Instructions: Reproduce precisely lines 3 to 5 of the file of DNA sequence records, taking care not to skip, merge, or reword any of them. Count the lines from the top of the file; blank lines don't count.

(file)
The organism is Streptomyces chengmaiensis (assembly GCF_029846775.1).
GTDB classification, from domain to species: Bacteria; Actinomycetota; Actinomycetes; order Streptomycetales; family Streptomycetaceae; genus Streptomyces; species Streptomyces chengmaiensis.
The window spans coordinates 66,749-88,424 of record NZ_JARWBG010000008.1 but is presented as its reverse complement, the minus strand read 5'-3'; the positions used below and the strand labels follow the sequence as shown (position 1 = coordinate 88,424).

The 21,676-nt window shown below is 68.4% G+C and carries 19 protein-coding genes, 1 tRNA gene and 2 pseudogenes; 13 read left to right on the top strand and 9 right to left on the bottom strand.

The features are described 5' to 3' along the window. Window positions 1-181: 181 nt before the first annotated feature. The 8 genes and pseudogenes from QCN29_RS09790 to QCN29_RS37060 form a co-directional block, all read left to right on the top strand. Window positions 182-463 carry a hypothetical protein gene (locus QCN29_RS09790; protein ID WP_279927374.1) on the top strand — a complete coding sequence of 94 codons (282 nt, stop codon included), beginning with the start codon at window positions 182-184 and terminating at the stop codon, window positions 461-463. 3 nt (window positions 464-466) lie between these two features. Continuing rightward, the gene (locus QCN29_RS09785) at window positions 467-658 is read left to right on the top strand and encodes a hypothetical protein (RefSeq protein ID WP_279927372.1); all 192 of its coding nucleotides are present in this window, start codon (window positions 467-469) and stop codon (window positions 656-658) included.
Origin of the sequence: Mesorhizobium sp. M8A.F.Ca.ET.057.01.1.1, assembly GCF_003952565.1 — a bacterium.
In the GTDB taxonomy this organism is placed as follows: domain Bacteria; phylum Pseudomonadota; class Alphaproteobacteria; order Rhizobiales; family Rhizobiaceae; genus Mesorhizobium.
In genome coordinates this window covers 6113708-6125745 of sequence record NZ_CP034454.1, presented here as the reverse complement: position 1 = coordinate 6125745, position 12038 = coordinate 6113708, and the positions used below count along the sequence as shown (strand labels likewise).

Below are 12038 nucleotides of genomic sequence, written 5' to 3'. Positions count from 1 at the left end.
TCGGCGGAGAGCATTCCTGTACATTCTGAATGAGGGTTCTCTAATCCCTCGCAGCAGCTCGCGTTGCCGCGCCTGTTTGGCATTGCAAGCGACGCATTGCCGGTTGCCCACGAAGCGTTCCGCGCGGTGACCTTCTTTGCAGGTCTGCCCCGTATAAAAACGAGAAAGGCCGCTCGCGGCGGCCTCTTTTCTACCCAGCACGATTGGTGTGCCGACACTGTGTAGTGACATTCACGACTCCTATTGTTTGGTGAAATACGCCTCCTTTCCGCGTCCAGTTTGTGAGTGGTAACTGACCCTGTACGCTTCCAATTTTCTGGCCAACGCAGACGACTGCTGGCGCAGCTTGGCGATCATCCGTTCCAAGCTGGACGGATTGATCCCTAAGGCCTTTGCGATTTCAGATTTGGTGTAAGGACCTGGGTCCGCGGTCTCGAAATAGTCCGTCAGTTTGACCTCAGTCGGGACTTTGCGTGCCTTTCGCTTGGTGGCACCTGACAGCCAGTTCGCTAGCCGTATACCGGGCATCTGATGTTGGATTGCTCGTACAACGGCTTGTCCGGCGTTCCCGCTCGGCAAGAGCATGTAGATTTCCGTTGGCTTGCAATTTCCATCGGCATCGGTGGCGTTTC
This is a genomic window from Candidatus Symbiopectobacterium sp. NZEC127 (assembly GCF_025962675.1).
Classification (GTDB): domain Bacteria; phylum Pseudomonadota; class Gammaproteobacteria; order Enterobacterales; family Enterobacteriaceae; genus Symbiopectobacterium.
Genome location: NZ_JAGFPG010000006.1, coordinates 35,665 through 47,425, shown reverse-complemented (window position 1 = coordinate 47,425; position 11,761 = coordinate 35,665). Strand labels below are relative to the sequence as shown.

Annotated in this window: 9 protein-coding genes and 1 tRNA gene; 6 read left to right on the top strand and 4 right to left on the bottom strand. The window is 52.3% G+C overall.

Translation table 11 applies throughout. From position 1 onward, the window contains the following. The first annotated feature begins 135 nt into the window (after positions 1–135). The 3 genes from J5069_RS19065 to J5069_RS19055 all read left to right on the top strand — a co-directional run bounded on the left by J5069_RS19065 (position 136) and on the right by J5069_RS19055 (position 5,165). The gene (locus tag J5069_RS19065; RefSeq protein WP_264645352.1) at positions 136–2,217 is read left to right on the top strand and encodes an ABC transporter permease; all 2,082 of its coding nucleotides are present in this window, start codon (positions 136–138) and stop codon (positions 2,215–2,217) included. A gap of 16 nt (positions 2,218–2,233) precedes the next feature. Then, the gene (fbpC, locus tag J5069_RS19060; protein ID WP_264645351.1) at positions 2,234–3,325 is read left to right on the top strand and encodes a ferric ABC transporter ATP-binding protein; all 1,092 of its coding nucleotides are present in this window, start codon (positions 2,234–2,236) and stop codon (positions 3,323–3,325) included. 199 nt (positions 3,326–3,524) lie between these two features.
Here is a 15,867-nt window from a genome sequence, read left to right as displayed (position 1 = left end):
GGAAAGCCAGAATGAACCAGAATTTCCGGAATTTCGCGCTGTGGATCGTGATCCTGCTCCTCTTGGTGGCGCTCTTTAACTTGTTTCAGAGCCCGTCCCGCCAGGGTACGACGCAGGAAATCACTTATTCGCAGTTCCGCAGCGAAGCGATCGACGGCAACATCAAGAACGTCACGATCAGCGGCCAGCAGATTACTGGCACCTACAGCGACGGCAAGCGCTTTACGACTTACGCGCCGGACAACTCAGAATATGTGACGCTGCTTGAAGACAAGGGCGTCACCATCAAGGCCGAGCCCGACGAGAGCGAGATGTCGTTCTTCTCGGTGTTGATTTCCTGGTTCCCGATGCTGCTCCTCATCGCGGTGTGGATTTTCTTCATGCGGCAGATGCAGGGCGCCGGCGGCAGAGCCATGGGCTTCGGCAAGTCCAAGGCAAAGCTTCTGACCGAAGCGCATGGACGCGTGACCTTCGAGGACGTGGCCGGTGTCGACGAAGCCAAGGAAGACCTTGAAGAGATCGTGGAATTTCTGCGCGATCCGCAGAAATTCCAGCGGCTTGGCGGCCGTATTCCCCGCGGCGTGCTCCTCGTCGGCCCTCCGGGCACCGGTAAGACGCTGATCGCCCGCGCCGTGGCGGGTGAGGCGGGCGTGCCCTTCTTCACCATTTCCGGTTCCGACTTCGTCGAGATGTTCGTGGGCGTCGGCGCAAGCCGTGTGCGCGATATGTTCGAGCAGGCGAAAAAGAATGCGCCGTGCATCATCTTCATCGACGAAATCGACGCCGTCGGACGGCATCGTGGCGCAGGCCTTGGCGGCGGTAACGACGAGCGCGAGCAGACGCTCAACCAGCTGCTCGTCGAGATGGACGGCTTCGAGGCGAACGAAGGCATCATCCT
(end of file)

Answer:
The window spans coordinates 66,749-88,424 of record NZ_JARWBG010000008.1 but is presented as its reverse complement, the minus strand read 5'-3'; the positions used below and the strand labels follow the sequence as shown (position 1 = coordinate 88,424).

The 21,676-nt window shown below is 68.4% G+C and carries 19 protein-coding genes, 1 tRNA gene and 2 pseudogenes; 13 read left to right on the top strand and 9 right to left on the bottom strand.

The features are described 5' to 3' along the window. Window positions 1-181: 181 nt before the first annotated feature. The 8 genes and pseudogenes from QCN29_RS09790 to QCN29_RS37060 form a co-directional block, all read left to right on the top strand. Window positions 182-463 carry a hypothetical protein gene (locus QCN29_RS09790; protein ID WP_279927374.1) on the top strand — a complete coding sequence of 94 codons (282 nt, stop codon included), beginning with the start codon at window positions 182-184 and terminating at the stop codon, window positions 461-463. 3 nt (window positions 464-466) lie between these two features. Continuing rightward, the gene (locus QCN29_RS09785) at window positions 467-658 is read left to right on the top strand and encodes a hypothetical protein (RefSeq protein ID WP_279927372.1); all 192 of its coding nucleotides are present in this window, start codon (window positions 467-469) and stop codon (window positions 656-658) included.